OUTLOOK '12: Europe chem producers face financial headwinds

30 December 2011 11:30  [Source: ICIS news]

By Franco Capaldo

Europe chem producers face financial headwindsLONDON (ICIS)--The year started brightly for so many European chemical companies but good times were short-lived as earnings were battered by a turbulent economic climate and the continuing eurozone debt crisis during the second half.

In the third quarter of 2011, petrochemicals market sentiment deteriorated significantly as fears of a ‘double-dip’ recession hung over the heads of investors, and there is a strong chance that this bleak scenario will continue to cast a shadow on the performance of Europe's top chemical producers in 2012.

Consulting firm Nexant’s petrochemical and polymer margin index for Europe dropped by more than 40% in the third quarter from the first-half average as demand stalled. Nexant said the third quarter had seen a dramatic change in fortunes for European petrochemical producers, with average profitability across the industry collapsing to its lowest since the global financial crisis took hold at the end of 2009.

GDP forecasts also continue to be slashed by a number of government organisations and trade associations. The European Commission cut its 2012 eurozone growth forecast to 0.5% from 1.8% as the EU's economic recovery ground to a halt. The commission said that since the summer of 2011 the outlook had taken a turn for the worse, warning that a new recession is a possibility.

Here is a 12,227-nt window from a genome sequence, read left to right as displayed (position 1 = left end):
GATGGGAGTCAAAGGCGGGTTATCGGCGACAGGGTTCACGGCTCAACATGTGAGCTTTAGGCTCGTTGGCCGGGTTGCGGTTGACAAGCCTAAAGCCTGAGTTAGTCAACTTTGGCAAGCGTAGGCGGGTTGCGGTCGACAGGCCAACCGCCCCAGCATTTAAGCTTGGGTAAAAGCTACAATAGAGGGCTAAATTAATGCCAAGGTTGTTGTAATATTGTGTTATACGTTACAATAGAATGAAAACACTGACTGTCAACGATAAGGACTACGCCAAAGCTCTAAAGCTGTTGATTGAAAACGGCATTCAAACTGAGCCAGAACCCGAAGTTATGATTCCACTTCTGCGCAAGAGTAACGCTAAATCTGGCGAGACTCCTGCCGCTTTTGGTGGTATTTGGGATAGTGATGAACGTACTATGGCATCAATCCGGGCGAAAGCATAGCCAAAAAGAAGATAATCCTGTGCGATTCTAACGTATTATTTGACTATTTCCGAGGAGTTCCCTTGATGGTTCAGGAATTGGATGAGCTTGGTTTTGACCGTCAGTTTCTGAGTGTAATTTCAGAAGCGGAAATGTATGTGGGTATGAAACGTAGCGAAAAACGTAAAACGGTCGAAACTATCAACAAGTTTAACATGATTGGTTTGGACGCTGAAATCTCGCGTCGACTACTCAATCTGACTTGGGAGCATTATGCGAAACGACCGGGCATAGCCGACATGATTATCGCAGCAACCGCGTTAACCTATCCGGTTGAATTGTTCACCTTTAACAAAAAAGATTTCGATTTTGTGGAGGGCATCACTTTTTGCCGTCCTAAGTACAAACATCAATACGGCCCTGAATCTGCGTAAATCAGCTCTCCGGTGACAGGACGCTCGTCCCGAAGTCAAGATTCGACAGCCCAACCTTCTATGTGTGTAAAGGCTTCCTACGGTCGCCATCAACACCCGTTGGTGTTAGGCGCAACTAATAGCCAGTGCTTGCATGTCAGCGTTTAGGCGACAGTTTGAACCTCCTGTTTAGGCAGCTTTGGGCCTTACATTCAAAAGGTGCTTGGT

VCI, a trade group of Europe’s largest chemical producer, Germany, forecast the country’s chemical production will increase only by 1.0% year on year in 2012 compared with 2011, which is set to grow 4.0% year on year.

Klaus Engel, the president of VCI and CEO of specialty chemicals major Evonik, said that it will be difficult to make an accurate forecast for the coming 12 months as the unresolved government debt crises in the eurozone and the US continue to cause increasing uncertainties among customers and producers.

A big cause for concern among European producers is that demand from key end-users of the chemical industry, such as the automotive and construction industries, was slowing down at the end of 2011 and will continue to dip in 2012.

New registrations for passenger cars in the EU (excluding Cyprus and Malta) from January to October fell by 1.2% compared with the same period last year, according to data from the European Automobile Manufacturers’ Association (ACEA), while data from statistics office Eurostat showed that EU chemicals and industrial production fell in September as the economic slowdown began to bite. EU chemicals production was down by 1.0% in September compared with August, with a 1.2% decline in the 17-member euro area.